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Writer: Jordan Thomas

Illustrator: Clark Bint

Letterer: LetterSquids

Graphics: Daniel Gruitt

Frank at Home on the Farm #2, Cover by Clark Bint, Thomas/Bint


Frank at Home on the Farm #2 is the second issue of its miniseries. The book feeds on psychological horror, intercut with supernatural horror. Those two horror styles feel uniquely distinct in this story, though there are some connections developing between the two.

Frank at Home on the Farm #2 feels like George Orwell’s Animal Farm and The Shining mixed together. You can read my review of issue #1 here.


(Minor Spoilers)

In the first issue, we saw Frank Cross return from war. He’s traumatized, having some pretty terrifying nightmares, and his family has gone missing with nobody else seeming to remember them.

The second issue picks off pretty much right where #1 left us. We see Frank continuing to try and run the farm while searching for clues of what happened to his family.

Unfortunately for Frank, things are very similar to what happened to him in Issue #1. The animals are still very creepily active around him, seemingly consorting against him. Even worse, there’re some other animals out in the night that he hasn’t ever seen before.


  • To repeat myself from my last review: this book is very, very unnerving. The writing maintains the momentum it accomplished in the first issue with more well done psychological horror.

  • One of the best parts of this issue is a scene with a particular tree. So much of the first issue is spent around the confusion of Frank, but we really get to see the emotional despair that the absence of his family (and his lone knowledge of their existence) is taking on him.

  • So, LetterSquids takes over lettering duties in this issue and manages to continue the great work of NS Paul from #1. I think one of the strong points of the war flashbacks are the scratchy style utilized in the fonts used to convey them. It makes for such a distinct shift in tone and it’s a really solid use of the comic medium there.

  • Clark Bint comes back for some real excellent work on the artwork again. The thing I love most about Bint’s artwork on this series is how ridiculously consistent it is. It’s not just a mark of Bint being a professional, but he just kills it on each panel. Every panel manages to stick out for one reason or another. This is a story to read slowly.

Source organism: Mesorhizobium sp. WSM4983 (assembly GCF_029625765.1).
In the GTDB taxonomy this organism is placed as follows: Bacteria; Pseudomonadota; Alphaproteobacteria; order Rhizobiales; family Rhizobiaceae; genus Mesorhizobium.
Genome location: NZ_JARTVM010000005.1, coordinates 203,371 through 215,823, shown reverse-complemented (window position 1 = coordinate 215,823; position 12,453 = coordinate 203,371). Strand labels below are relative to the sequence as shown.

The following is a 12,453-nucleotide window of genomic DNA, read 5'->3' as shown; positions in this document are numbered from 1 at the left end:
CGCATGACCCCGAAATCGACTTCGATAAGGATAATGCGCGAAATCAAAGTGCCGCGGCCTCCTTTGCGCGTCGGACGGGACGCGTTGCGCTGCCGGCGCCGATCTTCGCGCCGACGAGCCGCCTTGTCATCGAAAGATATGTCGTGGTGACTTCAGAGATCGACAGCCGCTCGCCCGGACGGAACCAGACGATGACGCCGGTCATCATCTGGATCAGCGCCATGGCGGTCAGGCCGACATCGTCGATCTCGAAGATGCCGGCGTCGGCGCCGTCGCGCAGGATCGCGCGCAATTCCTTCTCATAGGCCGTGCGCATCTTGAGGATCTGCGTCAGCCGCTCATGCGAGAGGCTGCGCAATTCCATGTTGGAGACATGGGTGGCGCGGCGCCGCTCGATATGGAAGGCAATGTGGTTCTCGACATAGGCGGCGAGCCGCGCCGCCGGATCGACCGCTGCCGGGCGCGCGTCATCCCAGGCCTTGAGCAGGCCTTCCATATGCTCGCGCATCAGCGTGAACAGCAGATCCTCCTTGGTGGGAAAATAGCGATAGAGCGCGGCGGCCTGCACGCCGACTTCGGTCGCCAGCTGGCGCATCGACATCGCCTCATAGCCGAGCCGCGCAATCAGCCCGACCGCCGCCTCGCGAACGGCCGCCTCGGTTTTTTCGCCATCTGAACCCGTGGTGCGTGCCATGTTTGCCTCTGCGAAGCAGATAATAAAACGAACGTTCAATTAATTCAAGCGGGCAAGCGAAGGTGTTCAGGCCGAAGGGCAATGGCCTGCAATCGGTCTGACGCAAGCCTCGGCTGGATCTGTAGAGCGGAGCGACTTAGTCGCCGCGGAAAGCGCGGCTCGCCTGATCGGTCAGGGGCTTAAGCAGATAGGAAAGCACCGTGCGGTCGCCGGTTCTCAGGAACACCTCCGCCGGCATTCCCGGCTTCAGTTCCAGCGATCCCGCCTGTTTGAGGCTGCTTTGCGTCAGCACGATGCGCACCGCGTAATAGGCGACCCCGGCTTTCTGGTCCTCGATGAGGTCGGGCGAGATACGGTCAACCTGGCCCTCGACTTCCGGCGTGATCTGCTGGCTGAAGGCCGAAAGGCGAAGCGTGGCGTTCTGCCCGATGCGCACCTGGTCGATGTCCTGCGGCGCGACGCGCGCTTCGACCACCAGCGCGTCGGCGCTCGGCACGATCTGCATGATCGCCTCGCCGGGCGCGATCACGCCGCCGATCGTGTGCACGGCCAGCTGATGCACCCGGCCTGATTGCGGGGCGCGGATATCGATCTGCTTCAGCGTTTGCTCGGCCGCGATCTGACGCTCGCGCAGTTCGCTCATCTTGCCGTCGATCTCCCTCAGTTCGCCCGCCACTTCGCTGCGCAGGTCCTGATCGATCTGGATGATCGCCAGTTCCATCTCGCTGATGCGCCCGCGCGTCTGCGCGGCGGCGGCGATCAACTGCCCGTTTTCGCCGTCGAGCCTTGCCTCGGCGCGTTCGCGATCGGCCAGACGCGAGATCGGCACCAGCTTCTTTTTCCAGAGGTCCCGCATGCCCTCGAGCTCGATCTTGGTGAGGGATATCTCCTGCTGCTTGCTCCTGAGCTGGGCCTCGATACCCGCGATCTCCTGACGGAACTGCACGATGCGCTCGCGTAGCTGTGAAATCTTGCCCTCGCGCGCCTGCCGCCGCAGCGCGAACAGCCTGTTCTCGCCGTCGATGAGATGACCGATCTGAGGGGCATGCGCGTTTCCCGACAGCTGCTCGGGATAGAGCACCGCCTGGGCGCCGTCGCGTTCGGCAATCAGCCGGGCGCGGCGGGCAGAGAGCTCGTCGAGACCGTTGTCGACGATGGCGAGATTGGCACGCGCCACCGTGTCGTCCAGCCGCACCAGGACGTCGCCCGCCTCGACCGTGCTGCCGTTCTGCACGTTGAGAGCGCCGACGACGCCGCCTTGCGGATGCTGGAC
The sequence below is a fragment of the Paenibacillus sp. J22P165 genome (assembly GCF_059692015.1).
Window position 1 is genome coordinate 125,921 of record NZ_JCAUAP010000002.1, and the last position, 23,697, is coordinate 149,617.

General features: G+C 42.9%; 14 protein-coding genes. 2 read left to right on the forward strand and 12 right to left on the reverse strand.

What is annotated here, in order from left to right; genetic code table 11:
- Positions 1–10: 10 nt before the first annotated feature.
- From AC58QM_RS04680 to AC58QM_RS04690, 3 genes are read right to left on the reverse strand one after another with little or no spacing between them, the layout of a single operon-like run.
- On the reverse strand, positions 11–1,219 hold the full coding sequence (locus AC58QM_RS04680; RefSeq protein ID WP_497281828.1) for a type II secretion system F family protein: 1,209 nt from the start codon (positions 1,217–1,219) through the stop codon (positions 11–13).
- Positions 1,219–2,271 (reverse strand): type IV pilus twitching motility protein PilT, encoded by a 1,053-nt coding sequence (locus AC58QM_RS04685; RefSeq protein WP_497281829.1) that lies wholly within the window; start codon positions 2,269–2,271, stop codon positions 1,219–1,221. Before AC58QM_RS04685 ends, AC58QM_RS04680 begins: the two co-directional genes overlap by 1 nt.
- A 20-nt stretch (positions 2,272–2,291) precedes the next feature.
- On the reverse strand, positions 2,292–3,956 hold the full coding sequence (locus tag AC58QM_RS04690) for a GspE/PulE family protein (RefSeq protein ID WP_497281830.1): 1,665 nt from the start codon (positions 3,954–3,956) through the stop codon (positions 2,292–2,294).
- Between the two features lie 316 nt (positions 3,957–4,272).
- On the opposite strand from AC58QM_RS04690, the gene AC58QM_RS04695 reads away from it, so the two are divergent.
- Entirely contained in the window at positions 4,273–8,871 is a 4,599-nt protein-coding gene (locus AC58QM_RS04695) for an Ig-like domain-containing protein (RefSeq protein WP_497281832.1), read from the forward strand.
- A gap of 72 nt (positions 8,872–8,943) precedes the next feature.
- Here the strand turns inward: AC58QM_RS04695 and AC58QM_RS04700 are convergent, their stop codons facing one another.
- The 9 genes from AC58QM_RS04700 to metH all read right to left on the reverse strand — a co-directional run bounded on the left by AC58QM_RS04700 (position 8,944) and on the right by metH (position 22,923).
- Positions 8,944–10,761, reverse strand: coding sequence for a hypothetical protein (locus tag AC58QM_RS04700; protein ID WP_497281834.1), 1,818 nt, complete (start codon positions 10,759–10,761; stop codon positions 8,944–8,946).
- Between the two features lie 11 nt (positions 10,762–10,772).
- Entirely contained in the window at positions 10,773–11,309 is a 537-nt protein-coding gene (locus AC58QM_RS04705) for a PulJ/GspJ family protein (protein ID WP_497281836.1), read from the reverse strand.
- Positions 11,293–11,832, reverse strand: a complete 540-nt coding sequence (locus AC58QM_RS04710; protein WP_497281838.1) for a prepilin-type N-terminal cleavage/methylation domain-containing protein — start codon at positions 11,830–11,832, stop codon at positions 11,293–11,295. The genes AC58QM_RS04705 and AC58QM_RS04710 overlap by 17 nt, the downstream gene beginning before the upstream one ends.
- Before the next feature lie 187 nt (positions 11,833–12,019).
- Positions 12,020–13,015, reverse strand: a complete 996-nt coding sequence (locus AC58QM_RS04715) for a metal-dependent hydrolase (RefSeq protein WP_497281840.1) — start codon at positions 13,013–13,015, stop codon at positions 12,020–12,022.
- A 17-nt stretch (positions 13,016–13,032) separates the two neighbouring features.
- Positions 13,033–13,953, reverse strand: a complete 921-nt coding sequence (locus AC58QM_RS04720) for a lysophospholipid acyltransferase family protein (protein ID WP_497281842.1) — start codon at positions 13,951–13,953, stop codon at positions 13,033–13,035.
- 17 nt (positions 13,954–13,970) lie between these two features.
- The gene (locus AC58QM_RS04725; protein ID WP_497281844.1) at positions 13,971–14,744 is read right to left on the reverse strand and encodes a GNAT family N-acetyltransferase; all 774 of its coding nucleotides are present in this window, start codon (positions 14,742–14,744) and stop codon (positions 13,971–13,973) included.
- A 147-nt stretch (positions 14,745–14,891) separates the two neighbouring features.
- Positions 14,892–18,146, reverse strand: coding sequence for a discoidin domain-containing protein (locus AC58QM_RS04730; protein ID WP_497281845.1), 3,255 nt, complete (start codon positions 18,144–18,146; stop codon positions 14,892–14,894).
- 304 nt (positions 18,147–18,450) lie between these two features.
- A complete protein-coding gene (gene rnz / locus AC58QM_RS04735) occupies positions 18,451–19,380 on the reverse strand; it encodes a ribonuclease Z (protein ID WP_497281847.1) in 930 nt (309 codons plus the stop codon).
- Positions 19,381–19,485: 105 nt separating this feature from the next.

• So much of this book is really mastery of tone. The way the team manages to shift tones from page to page is so remarkable. We can easily go from a slice of life scene to an absolute horror show in a couple of panels and it feels seamless.

  • It has a perfect ending. Here’s why: the ending is very much telegraphed throughout the book. You don’t exactly see it coming, but the groundwork is well layered through the story. So, when you finally get to that ending it’s jarring, but it makes sense storywise, and it is one hell of a cliffhanger. I loved it.


  • RED FLAGS: There are definitely some violent scenes, as well as potential psychological trigger warnings in the book.

  • The issue feels very mid-season-y. There’s a sequence of flashbacks or concurrent events happening elsewhere that we don’t know how they tie-in. I feel like they should have maintained some relevance to the current plot in order for them to fit perfectly.

  • The inclusion of those flashbacks/events aren’t necessarily a pace-killer by any means. I think Thomas and Bint do a good job maintaining the pace in spite of them, but there’s definitely a real need to see those fibers connect in issue #3.

Frank at Home on the Farm #2, Page 3, Thomas/Bint


Frank at Home on the Farm holds a lot of characteristics that make for great horror comics: great writing, amazing artwork, suspense, paranoia, and more twists than you can count. What makes it so great, though, is the way that it powerfully uses its pacing and tone shifting to tell a story that is as heartbreaking as it is terrifying.

There is no other book like Frank at Home on the Farm. It stands alone in its unique, terrifying way that has forever changed how I look at my dog.


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The image(s) used in this article are from a comic strip, webcomic or the cover or interior of a comic book. The copyright for this image(s) is likely owned by either the publisher of the comic, the writer(s) and/or artist(s) who produced the comic. It is believed that the use of this image(s) qualifies as fair use under the United States copyright law. The image is used in a limited fashion in an educational manner in order to illustrate the points of the author and not for the purpose of entertainment or substituting the original work. It is believed the use of this image has had no impact on the market value of the original work.

All Clark/Bint’s characters and the distinctive likeness(es) thereof are trademarks of and copyright Clark/Bint’s or their respective owners. ALL RIGHTS RESERVED

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